No. 2: First Love [Album Review]

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No. 2
First Love
Jealous Butcher Records [2022]

It’s been 20 years since Neil Gust last played with his Portland, Oregon band-mates in No. 2, the aptly named second band for the singer/songwriter and guitarist. Gust’s first band, Heatmiser, recorded three albums in the 90’s, but is perhaps best remembered as the launching pad for deceased singer/songwriter Elliott Smith. Gust formed No. 2 with Gilly Ann Hanner on bass and Paul Pulvirenti on drums, recording their debut in 1999. After a second album the band broke up and he moved to the east coast. It was a surprise 50th birthday party back in Portland, a couple years back, where Gust was reunited with musician friends and bandmates, that he began working on this new project.

On First Love, Gust appears to have rediscovered his love for catchy, power-pop, rock & roll songs, music that first inspired him as a young, gay teenager. In “A.O.R.,” he describes his difficult relationship with his father, spending the summer doing meaningless yardwork, while waiting for the album-oriented rock radio station to “play something good.” He describes experiencing salvation of sorts when he hears “the sound of guitars, launched to the moon and the sun and the stars, and I’m alright now for a while.” Much of the album finds Gust attempting to re-create that energy and emotional uplift in power pop rockers like the album opener, “I’m On a Mission.”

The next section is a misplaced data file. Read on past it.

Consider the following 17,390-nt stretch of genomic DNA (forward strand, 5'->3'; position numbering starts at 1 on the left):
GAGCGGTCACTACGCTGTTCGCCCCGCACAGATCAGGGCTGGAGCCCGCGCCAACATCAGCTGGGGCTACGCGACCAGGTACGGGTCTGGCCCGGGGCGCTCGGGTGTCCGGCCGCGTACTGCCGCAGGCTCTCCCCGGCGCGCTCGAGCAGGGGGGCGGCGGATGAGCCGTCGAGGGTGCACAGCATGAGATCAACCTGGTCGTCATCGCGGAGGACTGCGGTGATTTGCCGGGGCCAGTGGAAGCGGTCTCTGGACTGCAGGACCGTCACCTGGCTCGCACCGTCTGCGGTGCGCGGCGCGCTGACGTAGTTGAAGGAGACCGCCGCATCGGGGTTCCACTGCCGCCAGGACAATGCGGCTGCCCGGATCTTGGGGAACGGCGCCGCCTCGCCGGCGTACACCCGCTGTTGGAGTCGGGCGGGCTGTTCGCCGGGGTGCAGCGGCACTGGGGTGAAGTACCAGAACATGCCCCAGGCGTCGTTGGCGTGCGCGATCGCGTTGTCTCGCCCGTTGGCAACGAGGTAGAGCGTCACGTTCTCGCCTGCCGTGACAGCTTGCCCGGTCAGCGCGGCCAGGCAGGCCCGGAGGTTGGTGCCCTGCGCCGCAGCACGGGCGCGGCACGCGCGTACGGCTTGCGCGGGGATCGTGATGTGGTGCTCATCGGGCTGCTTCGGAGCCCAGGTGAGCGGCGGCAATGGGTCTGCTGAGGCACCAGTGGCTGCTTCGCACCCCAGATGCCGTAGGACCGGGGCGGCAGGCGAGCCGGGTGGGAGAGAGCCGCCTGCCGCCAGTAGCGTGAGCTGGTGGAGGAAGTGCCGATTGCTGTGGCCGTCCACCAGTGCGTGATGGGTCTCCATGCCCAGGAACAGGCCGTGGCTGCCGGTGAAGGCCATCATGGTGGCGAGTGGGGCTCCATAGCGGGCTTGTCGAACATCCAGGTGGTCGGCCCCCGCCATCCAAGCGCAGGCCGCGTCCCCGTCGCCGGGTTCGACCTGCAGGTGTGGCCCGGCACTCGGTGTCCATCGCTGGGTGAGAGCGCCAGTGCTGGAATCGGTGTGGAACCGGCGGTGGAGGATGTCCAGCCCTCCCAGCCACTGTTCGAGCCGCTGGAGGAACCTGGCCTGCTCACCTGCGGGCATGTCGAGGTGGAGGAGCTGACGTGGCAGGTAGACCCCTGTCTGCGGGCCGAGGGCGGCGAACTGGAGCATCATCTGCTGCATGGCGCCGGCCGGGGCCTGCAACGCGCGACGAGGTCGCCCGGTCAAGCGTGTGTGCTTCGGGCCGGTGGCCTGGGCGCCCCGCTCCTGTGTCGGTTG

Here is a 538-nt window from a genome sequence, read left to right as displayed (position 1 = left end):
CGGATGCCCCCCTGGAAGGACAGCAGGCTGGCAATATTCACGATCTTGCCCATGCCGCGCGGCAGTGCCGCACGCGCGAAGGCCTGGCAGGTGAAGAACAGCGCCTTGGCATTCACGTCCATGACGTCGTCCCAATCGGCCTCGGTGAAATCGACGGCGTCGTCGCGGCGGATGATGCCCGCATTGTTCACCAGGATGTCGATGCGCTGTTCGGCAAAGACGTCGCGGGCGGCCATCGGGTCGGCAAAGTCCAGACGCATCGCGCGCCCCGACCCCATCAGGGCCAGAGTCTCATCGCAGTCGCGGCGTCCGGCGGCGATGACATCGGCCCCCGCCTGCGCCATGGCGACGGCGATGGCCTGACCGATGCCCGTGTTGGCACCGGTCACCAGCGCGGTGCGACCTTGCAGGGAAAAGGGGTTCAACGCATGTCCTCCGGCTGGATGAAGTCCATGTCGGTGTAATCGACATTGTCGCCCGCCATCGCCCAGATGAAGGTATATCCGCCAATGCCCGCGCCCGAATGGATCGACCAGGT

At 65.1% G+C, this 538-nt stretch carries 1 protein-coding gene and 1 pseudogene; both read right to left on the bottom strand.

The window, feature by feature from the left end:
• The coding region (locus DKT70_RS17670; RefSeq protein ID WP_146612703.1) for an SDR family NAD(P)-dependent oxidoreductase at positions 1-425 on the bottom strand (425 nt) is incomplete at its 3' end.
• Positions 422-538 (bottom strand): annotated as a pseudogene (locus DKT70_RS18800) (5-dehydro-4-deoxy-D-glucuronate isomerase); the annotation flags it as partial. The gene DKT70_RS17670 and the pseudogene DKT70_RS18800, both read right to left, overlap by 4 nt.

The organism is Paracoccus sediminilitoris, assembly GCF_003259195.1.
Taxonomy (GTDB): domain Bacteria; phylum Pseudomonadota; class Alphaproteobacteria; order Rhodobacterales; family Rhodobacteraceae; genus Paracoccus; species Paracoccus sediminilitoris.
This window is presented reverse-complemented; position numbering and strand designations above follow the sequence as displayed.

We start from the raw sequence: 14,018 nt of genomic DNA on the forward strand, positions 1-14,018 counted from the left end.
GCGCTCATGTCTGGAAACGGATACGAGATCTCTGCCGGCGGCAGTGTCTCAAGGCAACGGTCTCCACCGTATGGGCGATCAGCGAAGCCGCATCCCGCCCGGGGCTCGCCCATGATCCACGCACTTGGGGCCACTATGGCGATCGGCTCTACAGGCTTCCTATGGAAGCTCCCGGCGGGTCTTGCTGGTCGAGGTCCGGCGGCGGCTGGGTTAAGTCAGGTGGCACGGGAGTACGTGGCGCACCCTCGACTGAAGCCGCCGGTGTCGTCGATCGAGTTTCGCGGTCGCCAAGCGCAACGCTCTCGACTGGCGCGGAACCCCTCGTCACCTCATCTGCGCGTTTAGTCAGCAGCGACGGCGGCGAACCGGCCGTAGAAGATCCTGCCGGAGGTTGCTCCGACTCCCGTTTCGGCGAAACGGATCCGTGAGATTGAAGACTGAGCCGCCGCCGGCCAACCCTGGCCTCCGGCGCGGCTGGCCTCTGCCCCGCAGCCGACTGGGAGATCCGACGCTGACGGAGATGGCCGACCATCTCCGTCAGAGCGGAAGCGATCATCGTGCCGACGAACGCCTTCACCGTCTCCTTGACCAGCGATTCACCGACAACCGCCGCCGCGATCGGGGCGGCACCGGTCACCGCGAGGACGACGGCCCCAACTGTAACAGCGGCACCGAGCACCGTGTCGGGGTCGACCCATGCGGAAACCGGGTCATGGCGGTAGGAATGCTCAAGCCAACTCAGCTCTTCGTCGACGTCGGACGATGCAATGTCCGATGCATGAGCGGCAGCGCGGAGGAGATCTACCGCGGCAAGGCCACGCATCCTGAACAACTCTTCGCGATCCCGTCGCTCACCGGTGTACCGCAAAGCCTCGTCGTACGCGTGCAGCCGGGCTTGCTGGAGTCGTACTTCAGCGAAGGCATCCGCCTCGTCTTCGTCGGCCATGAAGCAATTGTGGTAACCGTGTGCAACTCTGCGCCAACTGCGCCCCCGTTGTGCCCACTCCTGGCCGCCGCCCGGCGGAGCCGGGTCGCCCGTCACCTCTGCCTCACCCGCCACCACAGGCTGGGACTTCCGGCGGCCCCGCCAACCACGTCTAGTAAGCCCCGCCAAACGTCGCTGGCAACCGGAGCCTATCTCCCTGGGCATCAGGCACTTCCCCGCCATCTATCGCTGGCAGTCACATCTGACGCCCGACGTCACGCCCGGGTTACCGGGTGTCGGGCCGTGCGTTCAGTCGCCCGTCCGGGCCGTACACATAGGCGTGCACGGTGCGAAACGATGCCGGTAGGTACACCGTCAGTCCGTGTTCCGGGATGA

Other highlights included the crunchy, near-metal riff that kicks off “Time’s Up,” followed by guitar rock anthems, “Get In Line,” “You Might Be Right,” and “Too Much Is Not Enough,” recalling some of classic rocks biggest bands and best hooks. Rebecca Cole joins the group here and there on keyboards as they sound like they are having a lot of fun, shaping original takes on some of the most reliable and enjoyable rock song staple sounds and moves, superbly recorded by Joanna Bolme (Stephen Malkmus & The Jinks) at her studio in Portland. In a sense, No. 2 is flirting with being labeled as “retro,” but the energy is so fresh and current, and the songs so solidly designed that they manage to sound vital and relevant even if revisiting a late 70’s classic groove.

“I’m On a Mission” / “You Might Be Right” / “Time’s Up”

Sugar / Cheap Trick / Weezer

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Brian Q. Newcomb

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